In the quarterfinals Serena required still another blend, one that included the fearlessness and clutch play that has come to characterize her career. Her opponent, 25-year-old Victoria Azarenka of Belarus, was not just a former No. 1 and two-time Australian Open champion, but she had also come within a few points of beating Serena in two previous matches this year. For an additional subplot, Azarenka is now working with Sascha Bajin, Serena's former longtime hitting partner and confidant, who is intimately familiar with her playing patterns and, perhaps above all, emotional makeup.
Azarenka played a near-perfect first set, winning 6--3. If the Centre Court crowd was again excited and primed to witness an upset, oddsmakers knew better. Sure enough, Serena stormed back with a fireworks display of explosive hitting. With Grammy-winning rapper Drake in her box yelling, unaccountably, "Eat your food, girl," Serena dialed in her strokes and squeezed off a round of aces, finishing her 17th straight third-set win. "We just saw why she is No. 1," Azarenka said in summary.
While Serena is friendly with Azarenka, she is full of animus for world No. 2 Maria Sharapova. Their longstanding chill officially became frost in 2013 when Sharapova publicly accused Serena of having a romantic relationship with Williams's married coach, Patrick Mouratoglou. For Serena, seeing Sharapova across the net triggers a singular set of emotions. The inevitable result: a summoning of her best, most ruthless tennis. Serena blitzed Sharapova yet again, pushing her career record in major semifinals to a ridiculous 25--3. And it pushed her head-to-head record (foot-to-backside record?) against Sharapova to 18--2.
Saturday's final presented still another emotional calibration. Serena was the heavy favorite against 21-year-old Garbiñe Muguruza, a hard-hitting Spaniard who was a five-year-old in Barcelona when Serena won her first major. Seeded 20th and playing in her first major final, Muguruza could either be paralyzed by the occasion or face it with a blissful nothing-to-lose freedom. Prepared for either scenario, Serena calmed herself when she took the court by singing the Flashdance theme song to herself.
After a shaky start, Serena took her passion and made it happen, winning nine of the next 10 games. Though never at her best, Serena did what was necessary to avoid the upset, winning 6--4, 6--4. Finally, the mix of emotions could include elation. Finally, she could address this quest for the Grand Slam. "One more to go," she told her entourage with a wink. Then, noticing she'd been overheard, she added, "But I try to live in the moment, and I'm still very much here."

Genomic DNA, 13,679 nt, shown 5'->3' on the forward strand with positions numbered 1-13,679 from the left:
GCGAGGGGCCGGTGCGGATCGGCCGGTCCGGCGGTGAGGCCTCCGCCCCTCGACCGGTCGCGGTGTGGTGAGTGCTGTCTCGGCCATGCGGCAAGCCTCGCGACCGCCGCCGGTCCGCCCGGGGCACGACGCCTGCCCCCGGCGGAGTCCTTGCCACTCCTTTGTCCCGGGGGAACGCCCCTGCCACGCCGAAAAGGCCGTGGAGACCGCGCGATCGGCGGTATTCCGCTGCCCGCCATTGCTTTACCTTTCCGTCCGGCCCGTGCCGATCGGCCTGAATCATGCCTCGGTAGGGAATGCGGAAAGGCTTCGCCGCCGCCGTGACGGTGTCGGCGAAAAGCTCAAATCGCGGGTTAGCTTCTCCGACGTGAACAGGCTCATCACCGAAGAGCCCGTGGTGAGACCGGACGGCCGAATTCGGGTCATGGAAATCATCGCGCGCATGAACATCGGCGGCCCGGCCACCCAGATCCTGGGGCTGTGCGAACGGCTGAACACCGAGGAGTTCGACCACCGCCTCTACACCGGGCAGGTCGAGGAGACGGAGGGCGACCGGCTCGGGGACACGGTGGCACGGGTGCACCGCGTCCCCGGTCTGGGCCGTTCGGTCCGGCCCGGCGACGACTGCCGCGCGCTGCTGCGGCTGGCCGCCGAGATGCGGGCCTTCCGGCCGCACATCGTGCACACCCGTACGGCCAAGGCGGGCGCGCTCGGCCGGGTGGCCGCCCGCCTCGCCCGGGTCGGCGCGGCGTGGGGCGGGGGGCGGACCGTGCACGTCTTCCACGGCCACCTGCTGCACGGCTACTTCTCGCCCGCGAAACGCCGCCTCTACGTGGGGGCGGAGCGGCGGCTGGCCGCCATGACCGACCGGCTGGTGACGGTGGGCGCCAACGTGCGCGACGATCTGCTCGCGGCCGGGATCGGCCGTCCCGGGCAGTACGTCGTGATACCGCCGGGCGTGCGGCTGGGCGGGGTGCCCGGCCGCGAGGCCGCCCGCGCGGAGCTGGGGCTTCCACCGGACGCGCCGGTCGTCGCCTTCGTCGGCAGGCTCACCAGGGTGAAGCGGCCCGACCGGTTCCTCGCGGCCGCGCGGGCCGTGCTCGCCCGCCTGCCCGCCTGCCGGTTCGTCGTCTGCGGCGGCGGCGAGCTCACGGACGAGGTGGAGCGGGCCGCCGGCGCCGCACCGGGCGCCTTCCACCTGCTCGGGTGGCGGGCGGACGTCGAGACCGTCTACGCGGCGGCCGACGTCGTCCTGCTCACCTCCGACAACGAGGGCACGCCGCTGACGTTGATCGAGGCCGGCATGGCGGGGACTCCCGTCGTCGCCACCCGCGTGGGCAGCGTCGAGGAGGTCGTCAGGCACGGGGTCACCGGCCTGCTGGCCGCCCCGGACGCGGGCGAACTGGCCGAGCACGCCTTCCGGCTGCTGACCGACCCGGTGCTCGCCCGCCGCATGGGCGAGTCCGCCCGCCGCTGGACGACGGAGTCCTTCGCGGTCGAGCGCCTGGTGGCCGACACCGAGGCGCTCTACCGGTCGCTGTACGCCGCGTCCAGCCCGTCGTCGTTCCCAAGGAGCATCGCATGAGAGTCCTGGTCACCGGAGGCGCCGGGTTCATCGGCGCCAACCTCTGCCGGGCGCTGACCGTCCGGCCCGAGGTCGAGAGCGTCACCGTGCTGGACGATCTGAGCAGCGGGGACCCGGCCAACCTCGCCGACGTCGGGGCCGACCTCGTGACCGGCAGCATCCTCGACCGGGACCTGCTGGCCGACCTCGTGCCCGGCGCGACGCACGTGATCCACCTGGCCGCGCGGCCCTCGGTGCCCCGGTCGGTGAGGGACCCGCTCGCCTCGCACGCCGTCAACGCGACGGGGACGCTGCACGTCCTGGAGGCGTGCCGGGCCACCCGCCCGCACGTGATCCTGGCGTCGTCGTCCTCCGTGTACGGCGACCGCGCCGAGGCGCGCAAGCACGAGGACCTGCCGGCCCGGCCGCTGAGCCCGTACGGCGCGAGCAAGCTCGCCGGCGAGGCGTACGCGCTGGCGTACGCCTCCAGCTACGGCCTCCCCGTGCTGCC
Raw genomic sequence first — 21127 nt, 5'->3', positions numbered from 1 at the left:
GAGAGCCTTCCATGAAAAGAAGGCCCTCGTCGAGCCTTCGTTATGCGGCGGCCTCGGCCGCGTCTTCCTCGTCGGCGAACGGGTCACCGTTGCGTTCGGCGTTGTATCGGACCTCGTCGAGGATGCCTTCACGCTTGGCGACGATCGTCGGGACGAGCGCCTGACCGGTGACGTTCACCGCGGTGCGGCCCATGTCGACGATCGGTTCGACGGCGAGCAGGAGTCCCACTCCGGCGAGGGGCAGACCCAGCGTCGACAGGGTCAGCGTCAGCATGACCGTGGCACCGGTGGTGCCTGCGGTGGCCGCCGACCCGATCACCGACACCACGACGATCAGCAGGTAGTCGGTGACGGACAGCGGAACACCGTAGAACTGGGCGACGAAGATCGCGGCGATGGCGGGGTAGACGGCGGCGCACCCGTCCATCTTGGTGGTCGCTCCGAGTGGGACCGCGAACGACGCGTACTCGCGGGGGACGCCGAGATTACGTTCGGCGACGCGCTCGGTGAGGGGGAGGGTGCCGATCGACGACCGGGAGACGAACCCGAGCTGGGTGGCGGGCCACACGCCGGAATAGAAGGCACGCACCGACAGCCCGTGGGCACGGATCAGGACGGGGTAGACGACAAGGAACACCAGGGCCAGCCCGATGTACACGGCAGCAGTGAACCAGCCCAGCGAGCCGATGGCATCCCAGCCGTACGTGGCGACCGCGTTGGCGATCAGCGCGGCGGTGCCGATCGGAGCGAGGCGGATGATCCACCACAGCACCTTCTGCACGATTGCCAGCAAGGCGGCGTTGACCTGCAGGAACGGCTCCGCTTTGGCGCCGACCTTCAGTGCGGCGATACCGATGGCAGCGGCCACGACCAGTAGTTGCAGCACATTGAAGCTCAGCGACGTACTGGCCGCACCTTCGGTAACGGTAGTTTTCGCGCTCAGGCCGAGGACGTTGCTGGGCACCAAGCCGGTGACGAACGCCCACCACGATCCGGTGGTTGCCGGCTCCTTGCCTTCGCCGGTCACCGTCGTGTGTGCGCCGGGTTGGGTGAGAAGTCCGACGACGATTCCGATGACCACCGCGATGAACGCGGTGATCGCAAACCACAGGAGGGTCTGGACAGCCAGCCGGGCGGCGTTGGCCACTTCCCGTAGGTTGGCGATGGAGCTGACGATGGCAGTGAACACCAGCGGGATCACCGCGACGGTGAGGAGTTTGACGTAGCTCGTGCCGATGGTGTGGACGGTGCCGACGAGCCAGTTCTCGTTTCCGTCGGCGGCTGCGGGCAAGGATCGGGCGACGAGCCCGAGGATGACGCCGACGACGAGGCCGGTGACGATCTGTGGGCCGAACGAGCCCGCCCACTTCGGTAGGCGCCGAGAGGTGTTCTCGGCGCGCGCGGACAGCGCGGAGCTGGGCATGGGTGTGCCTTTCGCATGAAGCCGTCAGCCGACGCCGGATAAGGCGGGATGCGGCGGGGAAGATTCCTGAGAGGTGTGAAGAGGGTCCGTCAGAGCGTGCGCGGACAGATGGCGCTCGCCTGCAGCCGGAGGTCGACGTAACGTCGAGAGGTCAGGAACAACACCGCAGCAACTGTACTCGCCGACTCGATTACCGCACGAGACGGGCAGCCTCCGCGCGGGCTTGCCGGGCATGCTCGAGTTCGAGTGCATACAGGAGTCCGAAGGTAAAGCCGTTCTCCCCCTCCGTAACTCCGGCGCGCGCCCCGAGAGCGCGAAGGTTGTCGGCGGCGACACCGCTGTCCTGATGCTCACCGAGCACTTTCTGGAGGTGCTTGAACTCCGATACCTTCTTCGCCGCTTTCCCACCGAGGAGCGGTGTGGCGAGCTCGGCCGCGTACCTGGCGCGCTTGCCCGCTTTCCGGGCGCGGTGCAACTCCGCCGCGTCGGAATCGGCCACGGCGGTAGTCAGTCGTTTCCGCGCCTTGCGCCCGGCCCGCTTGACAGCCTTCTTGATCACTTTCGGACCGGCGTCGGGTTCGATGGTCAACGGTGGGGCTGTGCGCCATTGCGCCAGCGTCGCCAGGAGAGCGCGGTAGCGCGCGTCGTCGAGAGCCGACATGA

IF SERENA managed drama, Djokovic, the defending men's champ, sought to avoid it. He spent select mornings during the tournament at a Thai Buddhist shrine near The All England Club in a quest for tranquility. "I needed to find the right path," he said. "People don't realize how mental a sport this is."
In an era that demands flash and GIF-worthy flourishes, Djokovic is fighting an uphill battle with the public. The Djoker is more technician than genius; a craftsman, not a magician. Apart from a peerless return of serve, his great strength is an absence of weakness. While it's not telegenic, it's awfully effective.
Djokovic has also shown tremendous powers of recovery. At the French Open last month he was a match away from winning the only major that has eluded him and—already entrenched atop the rankings—distancing himself even further from his colleagues. He lost in four sets in the final to Switzerland's Stan Wawrinka and later admitted, "I didn't know how I would bounce back or how long it would take."
Answers: 1) Well. 2) Not long. Djokovic blazed through the first week of Wimbledon without dropping a set. In the fourth round, however, he was down two sets to Kevin Anderson, a 29-year-old hard-serving South African. With the calm and precision of a Zen archer, Djokovic started playing as though missing weren't even an option. He survived the match and returned to the business of winning with efficiently unspectacular tennis.
This put him at odds with his opponent in the final. Since Roger Federer won his first major title there in 2003 (he now has seven Wimbledon trophies), the courts at The All England Club have always agreed with him. Some of it's pragmatic: the low bounce on grass that's ideal for his zinging one-handed backhand; the lawn's rewarding of his graceful movement. But there's also the feel-good factor. All that tradition and decorum and civility mirrors his Old World belief system. (One example among many: Federer resents the trend of players' taking the court wearing headphones.) He warmed to the simplicity that comes with renting a home in a village near the court, not staying at a hotel in an urban center. "Maybe you call it a sense of place," he says.
Whether it's causation or correlation, Wimbledon has also been the site of his best tennis. Federer, like Serena, turns 34 soon, and by the time he beat Andy Murray in the semifinals, with a dizzyingly high level of play, it appeared the fates had written the script. Djokovic, though, proved again that function can trump form. Pressuring Federer with his precise returns, he won the first set. In the second, he failed to convert seven set points and Federer leveled the match, to the crowd's delight. Ten minutes later, though, Djokovic broke Federer—again, those powers of quick recovery—and closed out the match 7--6, 6--7, 6--4, 6--3. Djokovic has now won nine majors, passing players with names like Agassi, Connors, Lendl and Ken Rosewall. "Djokovic is 28 and entering his prime," said seven-time Grand Slam champ John McEnroe. "Who knows? When it's all done, maybe he could go down as the best ever."
Serena is already credentialed with that distinction on the women's side. The summer started with a racehorse headed to Long Island, attempting to make history at the Belmont. It will close with a tennis player heading a few miles away, to the U.S. Open, with designs of accomplishing her sport's equivalent of the Triple Crown. Watch her while you still can—this champion, this American treasure, this real American Pharaoh.